Smoking in movies and adolescent smoking initiation

Morgenstern, M., Sargent, J.D., Engels, R.C.M.E., Scholte, R.H.J., Florek, E., Hunt, K. , Sweeting, H. , Mathis, F., Faggiano, F. and Hanewinkel, R. (2013) Smoking in movies and adolescent smoking initiation. American Journal of Preventive Medicine, 44(4), pp. 339-344. (doi: 10.1016/j.amepre.2012.11.037)

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<p>Background: Longitudinal studies from the U.S. suggest a causal relationship between exposure to images of smoking in movies and adolescent smoking onset.</p> <p>Purpose: This study investigates whether adolescent smoking onset is predicted by the amount of exposure to smoking in movies across six European countries with various cultural and regulatory approaches to tobacco.</p> <p>Methods: Longitudinal survey of 9987 adolescent never-smokers recruited in the years 2009–2010 (mean age=13.2 years) in 112 state-funded schools from Germany, Iceland, Italy, The Netherlands, Poland, and the United Kingdom (UK), and followed up in 2011. Exposure to movie smoking was estimated from 250 top-grossing movies in each country. Multilevel mixed-effects Poisson regressions were performed in 2012 to assess the relationship between exposure at baseline and smoking status at follow-up.</p> <p>Results: During the observation period (M=12 months), 17% of the sample initiated smoking. The estimated mean exposure to on-screen tobacco was 1560 occurrences. Overall, and after controlling for age; gender; family affluence; school performance; TV screen time; personality characteristics; and smoking status of peers, parents, and siblings, exposure to each additional 1000 tobacco occurrences increased the adjusted relative risk for smoking onset by 13% (95% CI=8%, 17%, p<0.001). The crude relationship between movie smoking exposure and smoking initiation was significant in all countries; after covariate adjustment, the relationship remained significant in Germany, Iceland, The Netherlands, Poland, and UK.</p> <p>Conclusions: Seeing smoking in movies is a predictor of smoking onset in various cultural contexts. The results confirm that limiting young people's exposure to movie smoking might be an effective way to decrease adolescent smoking onset.</p>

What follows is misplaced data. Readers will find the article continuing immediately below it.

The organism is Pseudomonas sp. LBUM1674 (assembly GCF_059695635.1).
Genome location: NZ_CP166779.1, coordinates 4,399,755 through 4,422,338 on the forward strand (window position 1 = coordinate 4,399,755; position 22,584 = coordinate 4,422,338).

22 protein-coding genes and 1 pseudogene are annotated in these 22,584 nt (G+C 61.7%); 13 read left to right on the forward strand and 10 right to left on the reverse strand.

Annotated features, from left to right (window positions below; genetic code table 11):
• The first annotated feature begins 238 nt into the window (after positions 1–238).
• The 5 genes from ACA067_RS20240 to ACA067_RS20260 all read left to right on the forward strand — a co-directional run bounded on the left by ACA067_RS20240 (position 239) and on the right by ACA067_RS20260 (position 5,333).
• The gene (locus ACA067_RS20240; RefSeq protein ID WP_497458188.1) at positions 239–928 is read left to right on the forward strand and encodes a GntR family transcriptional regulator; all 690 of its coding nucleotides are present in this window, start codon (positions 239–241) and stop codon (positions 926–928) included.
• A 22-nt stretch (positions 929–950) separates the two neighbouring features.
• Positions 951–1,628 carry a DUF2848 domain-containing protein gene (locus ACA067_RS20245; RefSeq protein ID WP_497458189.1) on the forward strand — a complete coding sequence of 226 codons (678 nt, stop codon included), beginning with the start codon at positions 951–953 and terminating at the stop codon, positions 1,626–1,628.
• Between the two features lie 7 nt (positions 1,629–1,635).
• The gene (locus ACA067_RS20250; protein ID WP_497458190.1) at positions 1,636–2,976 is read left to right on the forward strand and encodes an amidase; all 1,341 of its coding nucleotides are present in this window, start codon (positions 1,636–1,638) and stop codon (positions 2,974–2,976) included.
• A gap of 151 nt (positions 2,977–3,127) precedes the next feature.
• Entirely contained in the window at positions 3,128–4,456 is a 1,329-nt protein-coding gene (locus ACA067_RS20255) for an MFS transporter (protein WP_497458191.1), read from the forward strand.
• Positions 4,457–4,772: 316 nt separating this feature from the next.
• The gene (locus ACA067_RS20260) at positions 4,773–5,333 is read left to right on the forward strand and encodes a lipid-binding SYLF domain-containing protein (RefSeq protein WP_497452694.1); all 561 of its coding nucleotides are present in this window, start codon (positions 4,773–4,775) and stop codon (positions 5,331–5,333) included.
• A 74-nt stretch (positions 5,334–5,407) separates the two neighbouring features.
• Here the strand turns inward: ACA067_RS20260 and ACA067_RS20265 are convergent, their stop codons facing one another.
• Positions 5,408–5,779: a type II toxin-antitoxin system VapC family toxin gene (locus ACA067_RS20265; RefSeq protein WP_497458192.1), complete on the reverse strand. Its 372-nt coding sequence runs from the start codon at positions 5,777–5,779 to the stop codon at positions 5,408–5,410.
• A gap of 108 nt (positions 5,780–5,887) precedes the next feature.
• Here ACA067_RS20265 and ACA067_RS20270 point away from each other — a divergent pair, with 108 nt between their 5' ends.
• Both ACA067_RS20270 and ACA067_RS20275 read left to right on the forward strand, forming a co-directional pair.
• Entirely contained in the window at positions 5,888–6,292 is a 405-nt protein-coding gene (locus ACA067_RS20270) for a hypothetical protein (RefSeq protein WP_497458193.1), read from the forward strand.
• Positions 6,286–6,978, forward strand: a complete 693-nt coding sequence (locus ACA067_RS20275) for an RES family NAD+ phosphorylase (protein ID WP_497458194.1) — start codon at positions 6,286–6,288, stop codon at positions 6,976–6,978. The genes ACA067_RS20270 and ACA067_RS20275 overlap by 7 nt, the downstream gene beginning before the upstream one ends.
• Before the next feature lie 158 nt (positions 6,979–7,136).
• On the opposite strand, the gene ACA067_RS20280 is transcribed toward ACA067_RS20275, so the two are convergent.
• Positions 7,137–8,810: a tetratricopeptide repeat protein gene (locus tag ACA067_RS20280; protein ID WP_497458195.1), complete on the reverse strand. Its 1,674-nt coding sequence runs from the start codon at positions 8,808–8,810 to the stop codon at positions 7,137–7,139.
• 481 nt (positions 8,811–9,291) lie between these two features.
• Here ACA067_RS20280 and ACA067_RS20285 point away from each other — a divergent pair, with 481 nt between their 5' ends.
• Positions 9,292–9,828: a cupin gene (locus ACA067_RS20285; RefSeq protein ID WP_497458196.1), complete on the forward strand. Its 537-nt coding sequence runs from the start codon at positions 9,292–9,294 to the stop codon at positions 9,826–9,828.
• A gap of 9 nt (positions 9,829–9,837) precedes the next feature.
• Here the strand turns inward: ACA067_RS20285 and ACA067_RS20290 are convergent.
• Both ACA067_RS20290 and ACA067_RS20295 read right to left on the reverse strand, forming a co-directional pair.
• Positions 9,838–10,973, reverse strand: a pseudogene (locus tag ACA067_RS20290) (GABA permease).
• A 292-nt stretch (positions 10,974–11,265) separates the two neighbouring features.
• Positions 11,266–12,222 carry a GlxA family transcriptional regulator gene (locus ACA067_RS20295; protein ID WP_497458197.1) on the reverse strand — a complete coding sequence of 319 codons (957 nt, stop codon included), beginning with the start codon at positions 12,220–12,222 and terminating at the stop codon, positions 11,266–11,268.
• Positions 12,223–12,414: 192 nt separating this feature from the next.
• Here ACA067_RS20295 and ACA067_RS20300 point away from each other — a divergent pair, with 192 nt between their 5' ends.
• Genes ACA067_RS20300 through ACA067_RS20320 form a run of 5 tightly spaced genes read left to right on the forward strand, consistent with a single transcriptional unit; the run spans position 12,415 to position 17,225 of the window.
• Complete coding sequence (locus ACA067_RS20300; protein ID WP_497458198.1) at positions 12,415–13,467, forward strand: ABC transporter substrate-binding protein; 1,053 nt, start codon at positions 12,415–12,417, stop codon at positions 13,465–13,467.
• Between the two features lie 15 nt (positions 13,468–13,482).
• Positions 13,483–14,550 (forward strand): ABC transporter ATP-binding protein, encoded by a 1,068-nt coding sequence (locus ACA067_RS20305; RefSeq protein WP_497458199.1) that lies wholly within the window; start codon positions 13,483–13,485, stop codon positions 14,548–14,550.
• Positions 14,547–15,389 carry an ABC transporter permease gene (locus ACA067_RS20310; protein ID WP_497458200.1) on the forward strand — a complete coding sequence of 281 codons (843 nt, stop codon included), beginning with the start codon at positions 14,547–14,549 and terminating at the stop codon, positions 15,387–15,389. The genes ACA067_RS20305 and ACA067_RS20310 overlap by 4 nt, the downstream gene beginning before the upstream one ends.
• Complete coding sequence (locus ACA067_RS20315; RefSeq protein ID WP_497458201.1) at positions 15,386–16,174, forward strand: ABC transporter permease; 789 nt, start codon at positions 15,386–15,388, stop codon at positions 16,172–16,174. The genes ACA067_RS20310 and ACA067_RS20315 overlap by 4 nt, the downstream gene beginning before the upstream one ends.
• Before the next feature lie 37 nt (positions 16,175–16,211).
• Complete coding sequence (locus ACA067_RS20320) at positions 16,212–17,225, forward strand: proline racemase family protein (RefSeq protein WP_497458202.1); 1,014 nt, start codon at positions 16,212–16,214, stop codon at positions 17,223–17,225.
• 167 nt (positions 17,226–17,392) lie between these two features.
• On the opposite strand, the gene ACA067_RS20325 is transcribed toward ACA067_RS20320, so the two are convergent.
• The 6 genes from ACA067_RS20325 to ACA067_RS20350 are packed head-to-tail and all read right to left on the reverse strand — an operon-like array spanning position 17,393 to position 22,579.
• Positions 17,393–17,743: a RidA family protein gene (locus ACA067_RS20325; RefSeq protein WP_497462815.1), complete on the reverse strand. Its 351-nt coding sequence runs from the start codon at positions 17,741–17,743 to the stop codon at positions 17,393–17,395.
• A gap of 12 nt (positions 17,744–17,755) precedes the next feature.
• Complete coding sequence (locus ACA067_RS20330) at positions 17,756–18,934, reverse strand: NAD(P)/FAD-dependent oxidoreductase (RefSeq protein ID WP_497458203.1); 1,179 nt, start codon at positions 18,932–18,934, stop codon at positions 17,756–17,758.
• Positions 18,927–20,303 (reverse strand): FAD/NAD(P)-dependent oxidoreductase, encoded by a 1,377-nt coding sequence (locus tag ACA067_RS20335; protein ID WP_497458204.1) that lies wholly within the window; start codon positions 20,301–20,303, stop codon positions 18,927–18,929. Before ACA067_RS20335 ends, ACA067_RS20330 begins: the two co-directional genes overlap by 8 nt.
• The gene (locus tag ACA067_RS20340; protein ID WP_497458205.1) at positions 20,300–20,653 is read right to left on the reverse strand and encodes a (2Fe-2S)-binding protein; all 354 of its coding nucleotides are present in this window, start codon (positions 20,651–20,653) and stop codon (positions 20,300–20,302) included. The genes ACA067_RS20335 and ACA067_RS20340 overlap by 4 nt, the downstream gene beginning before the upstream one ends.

Item Type:Articles
Glasgow Author(s) Enlighten ID:Hunt, Professor Kathryn and Sweeting, Dr Helen
Authors: Morgenstern, M., Sargent, J.D., Engels, R.C.M.E., Scholte, R.H.J., Florek, E., Hunt, K., Sweeting, H., Mathis, F., Faggiano, F., and Hanewinkel, R.
College/School:College of Medical Veterinary and Life Sciences > Institute of Health and Wellbeing > MRC/CSO SPHSU
Journal Name:American Journal of Preventive Medicine

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